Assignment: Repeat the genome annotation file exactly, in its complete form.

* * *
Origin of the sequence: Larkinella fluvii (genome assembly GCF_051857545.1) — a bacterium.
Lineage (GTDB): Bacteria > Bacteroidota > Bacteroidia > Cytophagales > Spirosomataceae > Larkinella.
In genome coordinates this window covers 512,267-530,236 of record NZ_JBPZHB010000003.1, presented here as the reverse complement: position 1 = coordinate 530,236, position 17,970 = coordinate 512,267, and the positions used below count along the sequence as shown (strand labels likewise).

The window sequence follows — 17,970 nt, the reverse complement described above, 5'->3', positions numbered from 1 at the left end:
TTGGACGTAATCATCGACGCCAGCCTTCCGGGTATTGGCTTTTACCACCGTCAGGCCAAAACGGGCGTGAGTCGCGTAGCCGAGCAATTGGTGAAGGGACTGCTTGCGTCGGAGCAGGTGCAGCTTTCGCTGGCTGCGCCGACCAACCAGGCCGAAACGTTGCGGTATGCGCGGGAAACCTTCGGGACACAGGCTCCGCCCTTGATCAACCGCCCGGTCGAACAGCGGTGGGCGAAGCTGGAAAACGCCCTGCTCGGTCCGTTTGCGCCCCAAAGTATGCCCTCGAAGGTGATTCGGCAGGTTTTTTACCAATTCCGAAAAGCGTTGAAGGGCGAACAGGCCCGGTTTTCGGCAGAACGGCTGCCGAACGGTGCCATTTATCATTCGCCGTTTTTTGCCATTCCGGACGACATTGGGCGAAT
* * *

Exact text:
Origin of the sequence: Larkinella fluvii (genome assembly GCF_051857545.1) — a bacterium.
Lineage (GTDB): Bacteria > Bacteroidota > Bacteroidia > Cytophagales > Spirosomataceae > Larkinella.
In genome coordinates this window covers 512,267-530,236 of record NZ_JBPZHB010000003.1, presented here as the reverse complement: position 1 = coordinate 530,236, position 17,970 = coordinate 512,267, and the positions used below count along the sequence as shown (strand labels likewise).

The window sequence follows — 17,970 nt, the reverse complement described above, 5'->3', positions numbered from 1 at the left end:
TTGGACGTAATCATCGACGCCAGCCTTCCGGGTATTGGCTTTTACCACCGTCAGGCCAAAACGGGCGTGAGTCGCGTAGCCGAGCAATTGGTGAAGGGACTGCTTGCGTCGGAGCAGGTGCAGCTTTCGCTGGCTGCGCCGACCAACCAGGCCGAAACGTTGCGGTATGCGCGGGAAACCTTCGGGACACAGGCTCCGCCCTTGATCAACCGCCCGGTCGAACAGCGGTGGGCGAAGCTGGAAAACGCCCTGCTCGGTCCGTTTGCGCCCCAAAGTATGCCCTCGAAGGTGATTCGGCAGGTTTTTTACCAATTCCGAAAAGCGTTGAAGGGCGAACAGGCCCGGTTTTCGGCAGAACGGCTGCCGAACGGTGCCATTTATCATTCGCCGTTTTTTGCCATTCCGGACGACATTGGGCGAAT